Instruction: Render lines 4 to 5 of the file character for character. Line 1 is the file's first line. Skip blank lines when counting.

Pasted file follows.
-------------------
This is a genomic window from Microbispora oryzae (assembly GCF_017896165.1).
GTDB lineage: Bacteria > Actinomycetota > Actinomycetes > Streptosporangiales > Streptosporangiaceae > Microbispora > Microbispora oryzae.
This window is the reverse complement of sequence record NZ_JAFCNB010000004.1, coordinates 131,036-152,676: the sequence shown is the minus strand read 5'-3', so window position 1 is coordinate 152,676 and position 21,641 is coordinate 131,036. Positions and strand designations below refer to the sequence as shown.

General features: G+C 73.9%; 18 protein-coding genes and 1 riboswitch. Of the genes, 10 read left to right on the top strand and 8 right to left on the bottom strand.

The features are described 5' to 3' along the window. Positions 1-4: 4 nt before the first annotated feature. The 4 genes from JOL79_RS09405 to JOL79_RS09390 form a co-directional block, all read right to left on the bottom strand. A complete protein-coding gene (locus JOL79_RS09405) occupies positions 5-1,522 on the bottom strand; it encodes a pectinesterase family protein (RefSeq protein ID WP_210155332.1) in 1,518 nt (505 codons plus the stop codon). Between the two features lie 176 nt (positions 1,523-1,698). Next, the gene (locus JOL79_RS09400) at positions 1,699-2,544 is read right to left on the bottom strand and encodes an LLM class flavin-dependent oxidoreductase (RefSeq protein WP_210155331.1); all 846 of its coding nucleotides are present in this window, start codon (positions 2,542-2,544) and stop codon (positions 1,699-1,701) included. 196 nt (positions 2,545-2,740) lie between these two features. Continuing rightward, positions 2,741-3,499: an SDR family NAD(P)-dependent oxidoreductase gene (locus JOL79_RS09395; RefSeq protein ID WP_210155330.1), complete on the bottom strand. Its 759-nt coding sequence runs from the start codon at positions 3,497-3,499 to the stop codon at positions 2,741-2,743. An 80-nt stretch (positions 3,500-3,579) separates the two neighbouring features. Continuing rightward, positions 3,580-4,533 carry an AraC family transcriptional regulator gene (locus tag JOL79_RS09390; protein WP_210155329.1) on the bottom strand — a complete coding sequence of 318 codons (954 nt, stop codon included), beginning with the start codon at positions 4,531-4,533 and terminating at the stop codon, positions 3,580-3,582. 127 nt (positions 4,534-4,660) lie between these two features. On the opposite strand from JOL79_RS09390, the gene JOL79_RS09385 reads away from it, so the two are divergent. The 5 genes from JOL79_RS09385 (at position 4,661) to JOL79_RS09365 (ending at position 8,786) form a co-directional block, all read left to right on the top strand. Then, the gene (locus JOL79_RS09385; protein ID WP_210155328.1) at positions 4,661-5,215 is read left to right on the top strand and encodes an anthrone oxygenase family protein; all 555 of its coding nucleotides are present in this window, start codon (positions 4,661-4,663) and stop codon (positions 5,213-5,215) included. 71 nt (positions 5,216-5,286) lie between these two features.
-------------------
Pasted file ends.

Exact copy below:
General features: G+C 73.9%; 18 protein-coding genes and 1 riboswitch. Of the genes, 10 read left to right on the top strand and 8 right to left on the bottom strand.

The features are described 5' to 3' along the window. Positions 1-4: 4 nt before the first annotated feature. The 4 genes from JOL79_RS09405 to JOL79_RS09390 form a co-directional block, all read right to left on the bottom strand. A complete protein-coding gene (locus JOL79_RS09405) occupies positions 5-1,522 on the bottom strand; it encodes a pectinesterase family protein (RefSeq protein ID WP_210155332.1) in 1,518 nt (505 codons plus the stop codon). Between the two features lie 176 nt (positions 1,523-1,698). Next, the gene (locus JOL79_RS09400) at positions 1,699-2,544 is read right to left on the bottom strand and encodes an LLM class flavin-dependent oxidoreductase (RefSeq protein WP_210155331.1); all 846 of its coding nucleotides are present in this window, start codon (positions 2,542-2,544) and stop codon (positions 1,699-1,701) included. 196 nt (positions 2,545-2,740) lie between these two features. Continuing rightward, positions 2,741-3,499: an SDR family NAD(P)-dependent oxidoreductase gene (locus JOL79_RS09395; RefSeq protein ID WP_210155330.1), complete on the bottom strand. Its 759-nt coding sequence runs from the start codon at positions 3,497-3,499 to the stop codon at positions 2,741-2,743. An 80-nt stretch (positions 3,500-3,579) separates the two neighbouring features. Continuing rightward, positions 3,580-4,533 carry an AraC family transcriptional regulator gene (locus tag JOL79_RS09390; protein WP_210155329.1) on the bottom strand — a complete coding sequence of 318 codons (954 nt, stop codon included), beginning with the start codon at positions 4,531-4,533 and terminating at the stop codon, positions 3,580-3,582. 127 nt (positions 4,534-4,660) lie between these two features. On the opposite strand from JOL79_RS09390, the gene JOL79_RS09385 reads away from it, so the two are divergent. The 5 genes from JOL79_RS09385 (at position 4,661) to JOL79_RS09365 (ending at position 8,786) form a co-directional block, all read left to right on the top strand. Then, the gene (locus JOL79_RS09385; protein ID WP_210155328.1) at positions 4,661-5,215 is read left to right on the top strand and encodes an anthrone oxygenase family protein; all 555 of its coding nucleotides are present in this window, start codon (positions 4,661-4,663) and stop codon (positions 5,213-5,215) included. 71 nt (positions 5,216-5,286) lie between these two features.